Workplace Personal Assistance

Frequently Asked Questions

A reasonable accommodation is an adjustment or modification to a job or workplace that lets you do the essential duties of your job successfully. The reasonable accommodation does not change the essential job functions but is related to them.

Workplace reasonable accommodation examples:

  • An employee who is blind can request a computer screen reader.
  • An employee with a mental health condition can request a flexible work schedule and can request to schedule time away from work for medical reasons.
Learn more about your rights and reasonable accommodations

No, you do not have to tell your employer about a disabling condition unless you are asking for a reasonable accommodation. Even then, employers can only ask for documentation that shows you have a disability that causes you to need a reasonable accommodation. This means that in most situations your employer cannot ask for your entire medical record.

No, not all employers have to offer reasonable accommodations. Reasonable accommodation protections from the Americans with Disabilities Act (ADA) cover employers with 15 or more employees. California’s Fair Employment and Housing Act (FEHA) covers employers with 5 or more employees. Employers with fewer than 5 employees do not have to comply with reasonable accommodation rules.

In general, personal assistance services allow a person with a disability to live and work in the community. Personal assistance services can include:

  • Attendant services, where somebody helps with dressing, eating and other personal care tasks
  • Help commuting to and from work, such as driving a car or accompanying you on a bus
  • Reader services, where somebody reads documents to someone who cannot read easily, or
  • Help with business travel, such as flying with you to a conference and helping with luggage.

Workplace personal assistance services can be used to help you do the essential duties of the job. In general, under the Americans with Disabilities Act (ADA), an employer must supply personal assistance services if those services are job-related and not primarily for the personal benefit of the employee.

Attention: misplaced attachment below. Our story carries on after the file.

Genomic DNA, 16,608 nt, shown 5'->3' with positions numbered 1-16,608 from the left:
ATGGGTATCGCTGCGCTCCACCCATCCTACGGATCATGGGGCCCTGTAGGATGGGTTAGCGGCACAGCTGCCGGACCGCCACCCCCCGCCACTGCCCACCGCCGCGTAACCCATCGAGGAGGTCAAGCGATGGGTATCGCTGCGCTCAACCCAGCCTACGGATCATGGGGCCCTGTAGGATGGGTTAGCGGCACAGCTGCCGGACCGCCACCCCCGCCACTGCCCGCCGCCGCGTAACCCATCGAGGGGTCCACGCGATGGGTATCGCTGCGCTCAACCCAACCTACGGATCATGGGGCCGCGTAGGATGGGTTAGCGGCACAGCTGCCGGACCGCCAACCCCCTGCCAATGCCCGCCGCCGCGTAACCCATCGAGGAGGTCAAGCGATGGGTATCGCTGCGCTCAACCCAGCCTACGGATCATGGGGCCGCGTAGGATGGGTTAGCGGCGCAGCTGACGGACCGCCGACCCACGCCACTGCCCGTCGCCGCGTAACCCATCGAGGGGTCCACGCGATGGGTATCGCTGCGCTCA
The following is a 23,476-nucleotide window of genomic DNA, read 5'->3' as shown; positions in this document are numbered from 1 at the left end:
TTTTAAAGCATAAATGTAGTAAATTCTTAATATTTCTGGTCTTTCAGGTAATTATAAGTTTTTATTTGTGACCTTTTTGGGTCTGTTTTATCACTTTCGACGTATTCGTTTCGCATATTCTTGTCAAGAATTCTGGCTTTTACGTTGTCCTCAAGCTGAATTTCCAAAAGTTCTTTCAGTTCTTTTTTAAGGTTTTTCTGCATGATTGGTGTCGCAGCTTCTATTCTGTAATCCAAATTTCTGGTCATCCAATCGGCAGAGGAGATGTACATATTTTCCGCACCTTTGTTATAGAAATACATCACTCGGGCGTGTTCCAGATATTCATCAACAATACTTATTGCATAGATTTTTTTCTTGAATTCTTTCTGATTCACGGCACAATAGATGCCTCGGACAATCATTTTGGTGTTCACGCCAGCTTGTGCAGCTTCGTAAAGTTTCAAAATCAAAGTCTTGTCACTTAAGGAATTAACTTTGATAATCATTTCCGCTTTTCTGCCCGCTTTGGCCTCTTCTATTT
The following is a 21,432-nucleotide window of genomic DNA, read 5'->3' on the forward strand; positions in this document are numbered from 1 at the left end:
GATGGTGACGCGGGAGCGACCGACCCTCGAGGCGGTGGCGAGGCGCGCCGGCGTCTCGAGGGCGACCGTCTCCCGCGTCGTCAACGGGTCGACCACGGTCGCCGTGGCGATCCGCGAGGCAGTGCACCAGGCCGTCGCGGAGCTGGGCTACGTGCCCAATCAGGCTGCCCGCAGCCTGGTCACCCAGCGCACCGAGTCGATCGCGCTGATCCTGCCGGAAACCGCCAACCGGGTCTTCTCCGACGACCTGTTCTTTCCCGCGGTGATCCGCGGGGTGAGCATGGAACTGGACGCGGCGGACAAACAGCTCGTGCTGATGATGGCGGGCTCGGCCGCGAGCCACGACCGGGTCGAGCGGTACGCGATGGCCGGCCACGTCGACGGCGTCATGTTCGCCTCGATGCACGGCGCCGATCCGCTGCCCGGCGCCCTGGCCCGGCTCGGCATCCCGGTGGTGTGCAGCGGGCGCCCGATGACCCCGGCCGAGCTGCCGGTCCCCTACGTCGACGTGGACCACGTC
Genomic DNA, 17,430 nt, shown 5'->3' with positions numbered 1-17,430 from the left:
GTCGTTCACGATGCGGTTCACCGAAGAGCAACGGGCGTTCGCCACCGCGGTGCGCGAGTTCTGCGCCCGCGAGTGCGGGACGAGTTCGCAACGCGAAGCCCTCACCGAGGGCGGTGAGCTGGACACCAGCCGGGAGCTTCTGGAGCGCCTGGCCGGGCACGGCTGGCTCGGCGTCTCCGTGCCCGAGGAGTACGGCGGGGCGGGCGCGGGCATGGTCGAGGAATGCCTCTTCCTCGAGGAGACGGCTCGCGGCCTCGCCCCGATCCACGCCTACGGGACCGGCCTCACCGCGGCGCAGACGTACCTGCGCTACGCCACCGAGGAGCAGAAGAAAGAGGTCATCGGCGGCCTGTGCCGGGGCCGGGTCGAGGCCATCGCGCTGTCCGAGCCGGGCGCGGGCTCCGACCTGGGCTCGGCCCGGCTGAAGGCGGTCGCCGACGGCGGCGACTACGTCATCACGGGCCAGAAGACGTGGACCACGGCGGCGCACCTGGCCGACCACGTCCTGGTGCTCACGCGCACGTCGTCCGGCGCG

Personal assistance services may be:

  • Supplied by an employer as a reasonable accommodation under certain circumstances
  • Supplied by Medi-Cal through the In-Home Supportive Services (IHSS) program, or
  • Paid for using your own resources.
Other ways to pay for workplace personal assistance without IHSS

If you do not get IHSS or do not want to use your IHSS hours at work, other agencies or programs may also help you pay for workplace personal assistance, including the Department of Rehabilitation (DOR), the Veterans Administration (VA), workers' compensation coverage, or other programs. To explore which other programs may be available, contact a benefits planner.

Yes. You can transfer IHSS hours to your workplace, but this does not increase your total number of IHSS hours. The maximum number of hours you can get remains at 283 hours per month.

In-Home Supportive Services (IHSS) rules let someone accompany you to medical appointments and other approved sites. They do not allow for travel to and from your work.

You can use your In-Home Supportive Services (IHSS) hours for any activity that helps you get or keep work. This includes assistance with:

  • Interviewing for a job
  • Training that is required by the employer
  • Preparation of meals
  • Personal care services, and
  • Paramedical services, like wound care, giving medications, or suctioning a ventilator.

Types of services that cannot be transferred to the workplace include:

  • Yard cleanup
  • Laundry assistance, and
  • Cleaning assistance.

If you already have IHSS hours approved for yard cleanup, laundry and cleaning assistance, you will not be allowed to transfer these hours to the workplace.

No. Workplace personal assistance does not replace any reasonable accommodations your employer must provide under the law.

To use some of your In-Home Supportive Services (IHSS) hours at your work:

  1. Contact your IHSS eligibility worker to let them know you are interested in transferring your hours to your workplace.
  2. Specify the number of hours that you want to transfer to your work and what services those hours will be used for.
  3. The county must then approve the use of IHSS hours at work before you can start using them there.
  4. Your IHSS eligibility worker lets you know if you can use some of your IHSS hours at work.

Learn more